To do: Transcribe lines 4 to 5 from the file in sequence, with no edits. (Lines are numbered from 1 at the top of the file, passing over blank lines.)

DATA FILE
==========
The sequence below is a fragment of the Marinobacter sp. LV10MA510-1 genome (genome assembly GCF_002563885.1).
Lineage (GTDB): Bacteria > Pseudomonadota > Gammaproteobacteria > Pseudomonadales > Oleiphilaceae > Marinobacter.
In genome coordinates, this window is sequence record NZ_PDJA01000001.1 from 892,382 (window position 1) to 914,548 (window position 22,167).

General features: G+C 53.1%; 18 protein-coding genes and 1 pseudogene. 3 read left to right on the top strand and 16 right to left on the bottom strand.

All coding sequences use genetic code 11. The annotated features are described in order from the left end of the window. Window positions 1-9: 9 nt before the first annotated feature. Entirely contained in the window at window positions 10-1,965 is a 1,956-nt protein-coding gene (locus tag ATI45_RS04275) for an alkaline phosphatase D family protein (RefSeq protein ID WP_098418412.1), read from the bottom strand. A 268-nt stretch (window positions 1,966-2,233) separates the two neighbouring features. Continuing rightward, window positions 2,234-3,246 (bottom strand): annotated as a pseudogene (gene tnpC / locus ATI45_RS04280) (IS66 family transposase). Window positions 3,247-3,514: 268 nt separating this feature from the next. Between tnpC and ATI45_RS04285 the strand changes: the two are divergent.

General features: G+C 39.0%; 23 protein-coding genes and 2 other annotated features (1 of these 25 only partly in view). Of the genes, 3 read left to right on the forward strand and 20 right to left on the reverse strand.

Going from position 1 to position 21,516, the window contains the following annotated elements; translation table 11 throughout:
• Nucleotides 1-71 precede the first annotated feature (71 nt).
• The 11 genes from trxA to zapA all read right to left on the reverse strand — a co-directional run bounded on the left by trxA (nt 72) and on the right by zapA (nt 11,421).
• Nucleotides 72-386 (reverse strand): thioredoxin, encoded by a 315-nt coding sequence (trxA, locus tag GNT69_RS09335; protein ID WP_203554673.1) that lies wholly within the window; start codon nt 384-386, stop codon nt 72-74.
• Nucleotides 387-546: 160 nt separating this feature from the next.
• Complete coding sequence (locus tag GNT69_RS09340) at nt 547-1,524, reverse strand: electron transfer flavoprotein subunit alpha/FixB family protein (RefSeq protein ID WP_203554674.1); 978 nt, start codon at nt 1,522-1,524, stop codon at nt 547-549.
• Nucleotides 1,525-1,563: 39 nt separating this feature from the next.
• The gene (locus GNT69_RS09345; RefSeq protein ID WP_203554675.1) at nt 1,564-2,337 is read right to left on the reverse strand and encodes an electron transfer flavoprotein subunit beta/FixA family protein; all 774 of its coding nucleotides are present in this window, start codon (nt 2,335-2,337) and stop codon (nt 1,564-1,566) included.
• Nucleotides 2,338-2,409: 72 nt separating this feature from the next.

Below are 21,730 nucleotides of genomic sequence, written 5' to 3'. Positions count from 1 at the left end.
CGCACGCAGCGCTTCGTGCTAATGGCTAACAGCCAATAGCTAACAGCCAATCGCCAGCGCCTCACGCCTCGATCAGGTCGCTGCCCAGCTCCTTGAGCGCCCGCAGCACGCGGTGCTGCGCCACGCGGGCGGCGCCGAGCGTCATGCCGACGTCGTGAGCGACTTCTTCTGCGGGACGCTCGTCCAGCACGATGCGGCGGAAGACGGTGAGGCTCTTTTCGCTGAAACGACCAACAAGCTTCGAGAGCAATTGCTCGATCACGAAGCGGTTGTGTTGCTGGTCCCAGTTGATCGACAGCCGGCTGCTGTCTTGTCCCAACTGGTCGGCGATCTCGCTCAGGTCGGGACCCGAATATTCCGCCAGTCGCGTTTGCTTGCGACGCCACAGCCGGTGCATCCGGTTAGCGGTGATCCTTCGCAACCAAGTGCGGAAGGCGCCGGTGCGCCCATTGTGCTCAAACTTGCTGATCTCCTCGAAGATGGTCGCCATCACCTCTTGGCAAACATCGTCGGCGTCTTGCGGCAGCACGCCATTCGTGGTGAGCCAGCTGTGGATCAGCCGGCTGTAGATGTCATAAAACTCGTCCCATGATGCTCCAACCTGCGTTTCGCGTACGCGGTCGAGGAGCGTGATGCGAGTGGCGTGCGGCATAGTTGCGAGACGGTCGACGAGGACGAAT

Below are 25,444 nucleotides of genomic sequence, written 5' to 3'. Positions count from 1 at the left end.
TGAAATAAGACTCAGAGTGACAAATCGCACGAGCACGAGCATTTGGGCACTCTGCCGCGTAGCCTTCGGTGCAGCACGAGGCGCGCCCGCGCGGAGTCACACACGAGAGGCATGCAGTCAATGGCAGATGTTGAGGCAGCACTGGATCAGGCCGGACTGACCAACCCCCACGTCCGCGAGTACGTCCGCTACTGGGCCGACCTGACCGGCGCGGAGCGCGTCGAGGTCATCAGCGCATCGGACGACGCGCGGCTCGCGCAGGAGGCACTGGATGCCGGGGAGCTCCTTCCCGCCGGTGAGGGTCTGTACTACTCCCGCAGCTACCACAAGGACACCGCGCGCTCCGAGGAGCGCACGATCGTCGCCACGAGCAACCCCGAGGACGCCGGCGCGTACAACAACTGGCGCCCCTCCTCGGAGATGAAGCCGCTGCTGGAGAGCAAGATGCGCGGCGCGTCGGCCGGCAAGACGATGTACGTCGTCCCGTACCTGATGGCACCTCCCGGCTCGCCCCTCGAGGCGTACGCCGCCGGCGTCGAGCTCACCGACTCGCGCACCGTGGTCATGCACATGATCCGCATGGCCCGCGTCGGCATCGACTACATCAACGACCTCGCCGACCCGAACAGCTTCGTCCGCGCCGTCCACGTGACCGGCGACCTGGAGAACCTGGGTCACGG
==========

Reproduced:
General features: G+C 53.1%; 18 protein-coding genes and 1 pseudogene. 3 read left to right on the top strand and 16 right to left on the bottom strand.

All coding sequences use genetic code 11. The annotated features are described in order from the left end of the window. Window positions 1-9: 9 nt before the first annotated feature. Entirely contained in the window at window positions 10-1,965 is a 1,956-nt protein-coding gene (locus tag ATI45_RS04275) for an alkaline phosphatase D family protein (RefSeq protein ID WP_098418412.1), read from the bottom strand. A 268-nt stretch (window positions 1,966-2,233) separates the two neighbouring features. Continuing rightward, window positions 2,234-3,246 (bottom strand): annotated as a pseudogene (gene tnpC / locus ATI45_RS04280) (IS66 family transposase). Window positions 3,247-3,514: 268 nt separating this feature from the next. Between tnpC and ATI45_RS04285 the strand changes: the two are divergent.